In the space of just a few pages, the court found that the Consent Judgment “prevents the Company from continuing to sell TruPick”; that the company “has no plans to develop any other products”; and that “there is no viable 1-MCP Business” and “no viable Non-1-MCP Business.” It therefore followed, the court held, that “it is not reasonably practicable for the Company to carry on its business” and that dissolution is required under Delaware LLC Act § 18-802.
Court Denies LLC Dissolution Claim Arising From Copyright Dispute with Minority Member
Only four months ago, I wrote about an Arkansas federal court’s decision denying dueling summary judgment motions in the Oliver v Johanson case involving what I called an existential crisis triggered by a dispute between members of an LLC over the ownership of the firm’s principal software product. A trial was needed, the court held, to resolve factual disputes concerning whether the software created by the plaintiff one-third member of the LLC, and copyrighted in his name, was a work made for hire and/or was derivative of earlier software copyrighted by the company.
A bench trial followed, and last month the court issued its opinion finding that the plaintiff created the company’s original versions of its software programs as an independent contractor; that the works were not made for hire; and therefore the copyrights in the programs vested in him. The court then found that the company’s current software product was a derivative work jointly owned by the plaintiff and another programmer.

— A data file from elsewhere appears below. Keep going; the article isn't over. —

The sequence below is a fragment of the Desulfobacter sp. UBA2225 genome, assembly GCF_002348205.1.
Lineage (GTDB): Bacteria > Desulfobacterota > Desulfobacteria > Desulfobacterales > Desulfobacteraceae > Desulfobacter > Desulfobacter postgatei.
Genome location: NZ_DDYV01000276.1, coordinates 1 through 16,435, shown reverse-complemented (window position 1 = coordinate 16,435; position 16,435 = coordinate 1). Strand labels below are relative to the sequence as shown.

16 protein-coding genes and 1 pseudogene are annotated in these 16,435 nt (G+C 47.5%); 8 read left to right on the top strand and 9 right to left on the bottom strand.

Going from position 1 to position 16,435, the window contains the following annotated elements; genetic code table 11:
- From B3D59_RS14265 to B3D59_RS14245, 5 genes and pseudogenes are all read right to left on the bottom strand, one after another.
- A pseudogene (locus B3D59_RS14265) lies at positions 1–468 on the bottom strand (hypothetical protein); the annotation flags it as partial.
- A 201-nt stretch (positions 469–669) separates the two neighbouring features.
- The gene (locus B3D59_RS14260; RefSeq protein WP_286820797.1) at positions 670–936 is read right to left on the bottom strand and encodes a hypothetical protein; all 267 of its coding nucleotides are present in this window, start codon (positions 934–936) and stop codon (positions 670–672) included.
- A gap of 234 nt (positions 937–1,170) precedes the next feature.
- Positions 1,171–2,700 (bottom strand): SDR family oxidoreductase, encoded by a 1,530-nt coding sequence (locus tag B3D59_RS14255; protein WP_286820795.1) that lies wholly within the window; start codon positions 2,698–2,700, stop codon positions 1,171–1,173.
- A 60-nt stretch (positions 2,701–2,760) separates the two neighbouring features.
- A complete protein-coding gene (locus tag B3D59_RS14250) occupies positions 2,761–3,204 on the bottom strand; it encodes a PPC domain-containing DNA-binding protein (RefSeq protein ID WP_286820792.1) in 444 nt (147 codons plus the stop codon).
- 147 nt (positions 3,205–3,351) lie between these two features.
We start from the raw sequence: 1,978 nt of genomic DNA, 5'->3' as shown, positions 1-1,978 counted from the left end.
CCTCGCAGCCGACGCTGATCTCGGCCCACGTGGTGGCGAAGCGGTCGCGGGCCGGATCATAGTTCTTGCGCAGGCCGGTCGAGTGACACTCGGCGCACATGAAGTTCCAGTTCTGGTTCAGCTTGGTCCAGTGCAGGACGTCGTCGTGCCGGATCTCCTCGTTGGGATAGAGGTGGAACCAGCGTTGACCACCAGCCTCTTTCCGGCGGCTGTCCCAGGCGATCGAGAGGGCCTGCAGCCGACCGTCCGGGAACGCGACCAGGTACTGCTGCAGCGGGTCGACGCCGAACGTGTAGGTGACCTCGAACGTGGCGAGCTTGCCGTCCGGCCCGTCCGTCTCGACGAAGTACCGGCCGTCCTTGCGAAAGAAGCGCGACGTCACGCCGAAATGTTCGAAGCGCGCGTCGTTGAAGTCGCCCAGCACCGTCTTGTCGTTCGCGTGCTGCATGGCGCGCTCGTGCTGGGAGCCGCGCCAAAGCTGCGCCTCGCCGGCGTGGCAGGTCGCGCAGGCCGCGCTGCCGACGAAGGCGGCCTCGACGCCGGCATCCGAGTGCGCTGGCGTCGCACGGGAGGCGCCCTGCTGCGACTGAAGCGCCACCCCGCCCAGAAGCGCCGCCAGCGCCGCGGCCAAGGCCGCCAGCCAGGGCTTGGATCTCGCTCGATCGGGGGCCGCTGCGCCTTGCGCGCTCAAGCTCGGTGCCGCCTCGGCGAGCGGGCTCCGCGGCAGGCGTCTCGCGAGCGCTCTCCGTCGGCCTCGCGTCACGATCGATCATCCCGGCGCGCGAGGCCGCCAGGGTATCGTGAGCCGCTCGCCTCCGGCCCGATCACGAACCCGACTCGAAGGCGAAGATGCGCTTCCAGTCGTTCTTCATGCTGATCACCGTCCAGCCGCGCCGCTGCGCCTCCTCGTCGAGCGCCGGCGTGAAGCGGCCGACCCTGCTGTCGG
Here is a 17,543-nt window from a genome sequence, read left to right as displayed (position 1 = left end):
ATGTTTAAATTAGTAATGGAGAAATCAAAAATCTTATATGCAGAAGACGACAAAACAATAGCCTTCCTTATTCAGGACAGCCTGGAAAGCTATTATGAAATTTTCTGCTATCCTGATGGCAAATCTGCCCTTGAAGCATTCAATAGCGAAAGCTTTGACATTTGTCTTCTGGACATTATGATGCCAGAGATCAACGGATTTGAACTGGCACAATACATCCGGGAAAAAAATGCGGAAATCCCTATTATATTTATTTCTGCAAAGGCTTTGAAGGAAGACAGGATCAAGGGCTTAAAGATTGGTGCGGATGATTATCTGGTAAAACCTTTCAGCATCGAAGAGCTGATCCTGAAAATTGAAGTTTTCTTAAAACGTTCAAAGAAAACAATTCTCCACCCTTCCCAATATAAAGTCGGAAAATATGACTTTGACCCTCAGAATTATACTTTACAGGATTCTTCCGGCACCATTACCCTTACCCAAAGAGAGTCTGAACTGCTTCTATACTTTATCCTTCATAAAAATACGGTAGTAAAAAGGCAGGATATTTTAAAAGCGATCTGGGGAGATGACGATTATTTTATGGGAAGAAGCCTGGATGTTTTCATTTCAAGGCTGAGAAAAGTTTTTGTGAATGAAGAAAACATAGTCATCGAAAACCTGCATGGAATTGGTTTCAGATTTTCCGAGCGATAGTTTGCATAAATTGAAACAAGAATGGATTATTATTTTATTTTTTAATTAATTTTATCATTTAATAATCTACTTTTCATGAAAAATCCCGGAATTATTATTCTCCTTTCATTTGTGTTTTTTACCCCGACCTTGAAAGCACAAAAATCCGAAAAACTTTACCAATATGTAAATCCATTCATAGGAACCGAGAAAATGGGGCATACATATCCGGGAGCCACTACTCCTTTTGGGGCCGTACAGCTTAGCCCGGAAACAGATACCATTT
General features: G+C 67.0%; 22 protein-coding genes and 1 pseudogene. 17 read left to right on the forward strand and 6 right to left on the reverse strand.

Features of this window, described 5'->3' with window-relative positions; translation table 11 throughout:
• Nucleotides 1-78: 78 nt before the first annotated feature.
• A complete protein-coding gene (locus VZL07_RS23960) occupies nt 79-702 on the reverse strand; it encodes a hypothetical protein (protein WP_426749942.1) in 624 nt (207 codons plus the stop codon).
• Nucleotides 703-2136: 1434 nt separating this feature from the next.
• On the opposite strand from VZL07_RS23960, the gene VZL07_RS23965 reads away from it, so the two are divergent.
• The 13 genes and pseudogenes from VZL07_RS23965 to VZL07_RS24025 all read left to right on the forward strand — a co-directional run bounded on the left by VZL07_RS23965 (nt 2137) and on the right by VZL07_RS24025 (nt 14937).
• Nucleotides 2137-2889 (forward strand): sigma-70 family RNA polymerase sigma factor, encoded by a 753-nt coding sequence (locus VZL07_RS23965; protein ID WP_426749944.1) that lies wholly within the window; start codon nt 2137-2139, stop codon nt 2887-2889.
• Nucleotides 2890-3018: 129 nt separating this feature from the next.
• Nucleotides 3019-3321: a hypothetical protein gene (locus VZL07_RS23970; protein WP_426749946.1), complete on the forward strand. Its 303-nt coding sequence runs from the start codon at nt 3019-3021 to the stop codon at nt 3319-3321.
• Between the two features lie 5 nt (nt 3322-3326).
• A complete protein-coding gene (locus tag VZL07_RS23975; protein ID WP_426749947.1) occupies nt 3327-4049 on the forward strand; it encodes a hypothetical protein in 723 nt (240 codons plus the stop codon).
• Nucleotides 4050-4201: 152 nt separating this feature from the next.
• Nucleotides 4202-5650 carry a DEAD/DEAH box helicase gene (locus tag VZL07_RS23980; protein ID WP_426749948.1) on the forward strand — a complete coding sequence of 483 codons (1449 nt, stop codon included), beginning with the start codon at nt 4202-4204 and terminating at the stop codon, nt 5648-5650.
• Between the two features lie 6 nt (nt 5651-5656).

Sounds like lights out for the company, right? Wrong. The court went on to find that the company held an “irrevocable implied nonexclusive license to continue using the software.” The court based its finding on evidence that, from the onset of his affiliation with the company, the plaintiff “intended that his work would be used, copied, and distributed” by the company, including inserting copyright notices in favor of the company into the code.
The court further held that the plaintiff was equitably estopped from bringing a copyright infringement action against the company based on the duration of the company’s use of the software with plaintiff’s full knowledge and participation and even encouragement when he announced his resignation. On the other hand, the court did enjoin the plaintiff from disseminating software unless he first removes or is able to license from the majority members certain trade secret methodology incorporated in the software developed by the plaintiff.
Lastly, the court denied the plaintiff’s claim for judicial dissolution of the LLC, finding that the defendants “now understand” that the plaintiff remained a one-third member “despite his resignation” and “testified under oath that they are willing to continue to work with” the plaintiff on the company’s success, and because the company’s financial statements “indicate that it has largely been a profitable and successful venture.”
The court then offered some words of advice:
As has hopefully become clear by now, the only way that the parties are likely to experience success with their software or business operations going forward is if they resume making decisions like they used to: together.
Anyone care to wager?